In a blog post published on Psychcentral.com, associate editor Therese J. Borchard writes, “I’ve always known that I climb out of any pool a lot happier than when I dove in.” She adds, “It’s like taking a Tylenol for a headache!”
As it turns out, finding your inner yogi can also lead to decreased anxiety and depression. According to researchers at Harvard Medical School, “the scientific study of yoga demonstrates that mental and physical health are not just closely allied, but are essentially equivalent.”
The best part? You can practice yoga virtually anywhere. A quick Google search will connect you with classes in your area. We also recommend Yoga with Adriene’s Yoga for Anxiety and Stress and Yoga for Depression on YouTube. You may want to start with our beginner guide to Yoga.
If you struggle with the ruminating thoughts that often accompany anxiety and depression, hiking can be particularly helpful. Doctors are now writing “nature prescriptions,” which encourage patients to disconnect from technology and reap the physical and mental health rewards of connecting with the great outdoors.
According to WebMD, just five minutes in nature can boost mood, self-esteem, and motivation. If lacing up your hiking boots seems more like a chore than a hobby, slip on your sneakers and take a brisk walk in the sunshine instead.
Another great hobby that will help you become one with nature is gardening. Whether you choose to plant an entire vegetable garden or a pot of your favorite flowers, gardening stops negative feelings in their tracks and decreases the severity of other mental health symptoms.
If gardening at home isn’t an option, consider volunteering at a community garden, or stop at a local nursery and look for plants you can grow indoors.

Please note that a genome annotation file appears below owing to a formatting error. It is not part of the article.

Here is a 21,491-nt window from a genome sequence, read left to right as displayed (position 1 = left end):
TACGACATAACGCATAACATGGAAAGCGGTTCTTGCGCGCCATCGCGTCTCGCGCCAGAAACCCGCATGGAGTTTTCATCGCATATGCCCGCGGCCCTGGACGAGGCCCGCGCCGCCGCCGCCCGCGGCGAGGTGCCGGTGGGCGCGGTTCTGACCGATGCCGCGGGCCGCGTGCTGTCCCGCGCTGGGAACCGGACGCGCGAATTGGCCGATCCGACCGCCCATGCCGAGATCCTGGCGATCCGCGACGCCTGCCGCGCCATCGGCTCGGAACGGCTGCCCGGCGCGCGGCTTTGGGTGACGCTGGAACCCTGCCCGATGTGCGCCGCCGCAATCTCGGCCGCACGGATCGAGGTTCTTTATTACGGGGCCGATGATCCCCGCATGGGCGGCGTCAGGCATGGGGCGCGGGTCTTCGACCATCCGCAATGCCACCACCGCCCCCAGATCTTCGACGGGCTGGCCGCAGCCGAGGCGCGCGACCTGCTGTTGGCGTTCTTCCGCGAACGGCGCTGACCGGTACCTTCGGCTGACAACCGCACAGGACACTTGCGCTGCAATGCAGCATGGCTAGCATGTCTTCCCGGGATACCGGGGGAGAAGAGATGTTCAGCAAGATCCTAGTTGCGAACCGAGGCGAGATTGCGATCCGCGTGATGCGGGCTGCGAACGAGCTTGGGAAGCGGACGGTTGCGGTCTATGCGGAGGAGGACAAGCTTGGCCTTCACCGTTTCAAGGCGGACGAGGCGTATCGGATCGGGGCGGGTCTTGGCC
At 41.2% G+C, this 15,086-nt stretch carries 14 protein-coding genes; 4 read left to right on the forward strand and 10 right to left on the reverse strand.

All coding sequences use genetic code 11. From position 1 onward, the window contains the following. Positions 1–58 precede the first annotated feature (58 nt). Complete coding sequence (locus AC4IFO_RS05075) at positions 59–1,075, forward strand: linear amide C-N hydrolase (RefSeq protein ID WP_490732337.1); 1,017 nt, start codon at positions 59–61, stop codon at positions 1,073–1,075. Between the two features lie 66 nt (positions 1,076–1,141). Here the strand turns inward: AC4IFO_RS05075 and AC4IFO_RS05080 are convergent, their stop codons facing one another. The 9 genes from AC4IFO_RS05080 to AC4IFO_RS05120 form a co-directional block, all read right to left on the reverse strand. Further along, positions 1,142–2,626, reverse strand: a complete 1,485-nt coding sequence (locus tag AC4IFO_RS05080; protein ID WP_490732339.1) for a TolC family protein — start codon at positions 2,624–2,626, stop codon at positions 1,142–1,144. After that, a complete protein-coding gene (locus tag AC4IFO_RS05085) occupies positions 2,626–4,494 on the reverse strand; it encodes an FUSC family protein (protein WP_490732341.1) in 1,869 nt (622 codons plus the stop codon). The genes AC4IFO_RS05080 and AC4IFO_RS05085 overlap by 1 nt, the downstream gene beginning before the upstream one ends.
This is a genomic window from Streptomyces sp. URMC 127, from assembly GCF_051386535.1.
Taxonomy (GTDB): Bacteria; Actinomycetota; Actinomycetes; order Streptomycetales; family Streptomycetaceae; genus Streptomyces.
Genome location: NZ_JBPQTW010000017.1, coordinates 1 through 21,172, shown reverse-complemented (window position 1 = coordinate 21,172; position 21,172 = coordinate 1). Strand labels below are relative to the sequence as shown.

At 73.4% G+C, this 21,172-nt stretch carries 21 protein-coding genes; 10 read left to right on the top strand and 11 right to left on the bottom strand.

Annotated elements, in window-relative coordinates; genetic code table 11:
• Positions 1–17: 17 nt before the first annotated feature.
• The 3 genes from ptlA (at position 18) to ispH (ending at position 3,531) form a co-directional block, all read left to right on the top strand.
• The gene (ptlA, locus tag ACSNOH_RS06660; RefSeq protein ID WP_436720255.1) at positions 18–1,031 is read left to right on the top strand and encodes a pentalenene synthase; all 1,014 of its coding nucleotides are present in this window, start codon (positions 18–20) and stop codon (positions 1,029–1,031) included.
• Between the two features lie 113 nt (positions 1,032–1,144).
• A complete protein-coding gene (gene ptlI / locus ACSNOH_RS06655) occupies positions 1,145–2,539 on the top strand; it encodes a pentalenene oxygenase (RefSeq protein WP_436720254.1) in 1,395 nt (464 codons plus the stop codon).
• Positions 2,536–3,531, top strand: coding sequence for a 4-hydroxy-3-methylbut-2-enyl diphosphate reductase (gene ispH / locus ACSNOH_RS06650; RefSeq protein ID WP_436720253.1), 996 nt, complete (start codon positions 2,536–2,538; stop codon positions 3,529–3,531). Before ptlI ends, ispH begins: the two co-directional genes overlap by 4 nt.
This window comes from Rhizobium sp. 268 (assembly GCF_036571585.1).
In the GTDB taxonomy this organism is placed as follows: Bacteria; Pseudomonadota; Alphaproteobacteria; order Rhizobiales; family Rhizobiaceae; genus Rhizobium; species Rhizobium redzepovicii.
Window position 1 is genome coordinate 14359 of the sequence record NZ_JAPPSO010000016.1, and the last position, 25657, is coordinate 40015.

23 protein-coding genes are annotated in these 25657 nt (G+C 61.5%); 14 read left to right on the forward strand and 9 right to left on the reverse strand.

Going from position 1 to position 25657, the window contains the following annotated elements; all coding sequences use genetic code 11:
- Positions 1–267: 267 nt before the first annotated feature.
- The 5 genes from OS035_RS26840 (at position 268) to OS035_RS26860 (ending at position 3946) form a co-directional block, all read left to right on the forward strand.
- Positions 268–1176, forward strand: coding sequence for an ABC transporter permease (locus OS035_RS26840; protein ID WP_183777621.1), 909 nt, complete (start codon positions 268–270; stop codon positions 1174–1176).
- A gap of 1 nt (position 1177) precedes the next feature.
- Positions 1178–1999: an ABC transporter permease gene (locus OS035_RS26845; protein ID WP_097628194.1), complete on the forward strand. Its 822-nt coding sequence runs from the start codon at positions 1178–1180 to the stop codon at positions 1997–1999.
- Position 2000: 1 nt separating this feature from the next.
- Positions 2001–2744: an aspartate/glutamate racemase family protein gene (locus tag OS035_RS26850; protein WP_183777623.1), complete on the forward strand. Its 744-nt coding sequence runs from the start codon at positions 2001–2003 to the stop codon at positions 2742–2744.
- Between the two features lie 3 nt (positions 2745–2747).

A simple and inexpensive way to restore calm and inner peace, give meditation a shot. Anyone can practice it, and it just takes a few minutes out of your day.
It’s widely believed that certain foods can improve physical and mental health, but the act of cooking has also been linked to anxiety and depression relief. Preparing a meal requires focusing on the task at hand, and chopping, stirring, and sautéing can be downright meditative.
One key to keeping cooking fun is trying new ingredients. Look for recipes that incorporate foods known for their depression and anxiety-busting benefits. WebMD suggests plenty of antioxidants and protein, “smart” carbs, B vitamins, and omega-3 fatty acids.
If you’ve never spent time in the kitchen, consider taking a cooking class. You’ll learn how to whip up your own healthy meals and connect with other new chefs.
Practice Courage, Commitment, Compassion, and Companionship
It takes courage to try a new hobby, especially when you’re feeling overwhelmed and/or down. Try committing to a hobby from our list and practicing self-compassion. The last thing you need is a self-imposed guilt trip when dealing with anxiety and/or depression.
Prioritize your hobby time by scheduling the activity as you would schedule an appointment. It can also help to invite a friend to join you. Companionship can make a new activity more enjoyable and helps with accountability.
Looking for more inspiration? Check out our list of 100+ Awesome Hobbies to Try This Year. From collecting and crafts to outdoor activities and games, we’ve carefully curated a collection of fun, relaxing, and mood-lifting hobbies to help you experience life on a whole new level!
Will spending time reading help with my anxiety?
Yes, if reading is something that you enjoy doing then it most certainly can reduce stress and anxiety. Try reading your book in the garden or on the beach to heighten the experience.
What are some additional healthy ways to cope with stress?
Reducing your coffee and alcohol intake will make you feel less on edge. Coffee and alcohol are notorious for increasing stress levels and blood pressure.
Another brilliant way to cope with stress is to do half an hour of exercise every day and to participate in your favorite activities. Try to incorporate arts and crafts activities into your life as it is a brilliant way to occupy your mind and stimulate your brain with positive thoughts.
How can I find new hobby ideas to try out?
We have plenty of hobby ideas and inspiration on our site. Have a look through some of our articles and discover your next hobby.
How do I know I’m suffering from depression?
Seek professional guidance if you believe you may be suffering from anxiety or depression. Thousands of people are diagnosed every day with depression and you are not alone. Your health care provider will be able to guide you through appropriate treatment and counseling.